Most of us today, who write even a little for a living, will have felt the steady tug to informality and imprecision in business communications. Getting it 'done and out' and using 'insider-speak' trumps style and clarity. In some cases, like political speeches, obfuscation and abstraction is deliberate and even, sadly, expected.
When it comes to writing, almost all of us have terrible habits going all the way back to grade school, reinforced and worsened by the 140 character universe and animated gifs on loop that tell the story. For me, unclear writing isn't only irritating to decipher, it can be downright seductive for the wrong reasons, the way laziness or group-think can sometimes be seductive - everyone else is luxuriating in jargon, they don't mind, why not just join them? Most of the time we're not even aware of the slide into buzzwords and tag-on phrases that communicate nothing. Reading George Orwell on this subject steels you to go back to your own writing and hack out what's wrong with it. It also makes you step back and see how poorly conceived and communicated ideas impact us negatively, whether we're talking about culture, people, or companies.
Orwell wrote Politics and the English Language 69 years ago. And his observations are as relevant today as they were then. To write well, said Orwell, is to think well, which then clarifies meaning and creates more powerful and persuasive ideas. Easier said than done when most of the writing around us today, in emails, texts, newspapers, marketing plans, advertisements, social content, best sellers, political speeches, and letters to the editor are full of dead metaphors, stale imagery, pretentious diction, and meaningless words. It's a reflection of the quality of thought that went into the work of course, but also the quality of the mind capable of such muddled carelessness.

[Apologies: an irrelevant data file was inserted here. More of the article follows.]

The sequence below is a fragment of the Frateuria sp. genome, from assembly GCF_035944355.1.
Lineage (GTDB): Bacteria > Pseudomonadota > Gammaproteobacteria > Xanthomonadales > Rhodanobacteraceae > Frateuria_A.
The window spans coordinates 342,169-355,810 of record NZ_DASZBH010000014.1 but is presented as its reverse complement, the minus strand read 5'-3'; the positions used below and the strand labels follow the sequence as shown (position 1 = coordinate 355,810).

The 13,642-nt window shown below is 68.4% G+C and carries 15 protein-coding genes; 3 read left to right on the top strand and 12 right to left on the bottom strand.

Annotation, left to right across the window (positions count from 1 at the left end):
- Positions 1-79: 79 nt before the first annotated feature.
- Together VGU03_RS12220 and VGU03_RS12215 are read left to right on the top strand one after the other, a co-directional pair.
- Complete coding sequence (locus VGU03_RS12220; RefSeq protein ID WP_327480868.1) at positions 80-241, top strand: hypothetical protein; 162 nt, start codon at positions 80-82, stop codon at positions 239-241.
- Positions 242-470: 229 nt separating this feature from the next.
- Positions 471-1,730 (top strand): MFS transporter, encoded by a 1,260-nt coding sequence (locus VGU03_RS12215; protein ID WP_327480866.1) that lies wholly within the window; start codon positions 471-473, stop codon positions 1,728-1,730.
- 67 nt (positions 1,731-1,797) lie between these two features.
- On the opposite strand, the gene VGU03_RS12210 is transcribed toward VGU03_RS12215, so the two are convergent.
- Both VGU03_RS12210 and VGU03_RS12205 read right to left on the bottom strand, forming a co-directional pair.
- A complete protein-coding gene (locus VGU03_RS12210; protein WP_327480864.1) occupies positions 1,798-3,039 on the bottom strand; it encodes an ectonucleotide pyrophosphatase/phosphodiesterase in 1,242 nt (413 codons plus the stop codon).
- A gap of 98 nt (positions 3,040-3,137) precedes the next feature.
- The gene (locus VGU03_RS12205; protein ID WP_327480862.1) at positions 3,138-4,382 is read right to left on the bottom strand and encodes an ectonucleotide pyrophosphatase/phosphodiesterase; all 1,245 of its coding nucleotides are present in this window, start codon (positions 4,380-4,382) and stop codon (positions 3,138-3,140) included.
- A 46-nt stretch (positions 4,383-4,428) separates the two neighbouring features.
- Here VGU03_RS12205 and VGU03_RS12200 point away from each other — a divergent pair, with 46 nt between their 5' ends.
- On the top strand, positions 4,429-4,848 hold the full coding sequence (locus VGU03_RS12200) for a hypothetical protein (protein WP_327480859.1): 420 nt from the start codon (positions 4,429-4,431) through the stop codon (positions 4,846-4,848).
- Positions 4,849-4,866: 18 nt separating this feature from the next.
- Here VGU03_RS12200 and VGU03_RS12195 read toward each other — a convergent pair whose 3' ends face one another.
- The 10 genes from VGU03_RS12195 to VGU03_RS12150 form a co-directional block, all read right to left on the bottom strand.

Here's Orwell on the state of the English language in 1946:
"Quite apart from avoidable ugliness [of these preceding passages], two qualities are common to all of them. The first is staleness of imagery; the other is lack of precision. The writer either has a meaning and cannot express it, or he inadvertently says something else, or he is almost indifferent as to whether his words mean anything or not. This mixture of vagueness and sheer incompetence is the most marked characteristic of modern English prose, and especially of any kind of political writing; as soon as certain topics are raised, the concrete melts into the abstract and no one seems able to think of turns of speech that are not hackneyed: prose consists less and less of words chosen for the sake of their meaning, and more and more of phrases tacked together like the sections of a prefabricated hen-house."
I'm not sure I know immediately what a prefabricated hen-house looks like - apparently much more central in the public mind in 1946. Regardless, we can take his advice to care more about what we say and how we say it and apply this rigour daily - one mission statement, marketing strategy, newsletter, and annual report at a time. Our thinking will be clarified, and so will be the delivery of our thoughts. Orwell's Big Five Rules For Writing Well:
1. Never use a metaphor, simile, or other figure of speech which you are used to seeing in print;
2. Never use a long word where a short one will do;
3. If it is possible to cut a word out, always cut it out;
4. Never use the passive where you can use the active;
5. Never use a foreign phrase, a scientific word, or a jargon word if you can think of an everyday equivalent. One for the road:
6. Break any of these rules sooner than saying anything outright barbarous.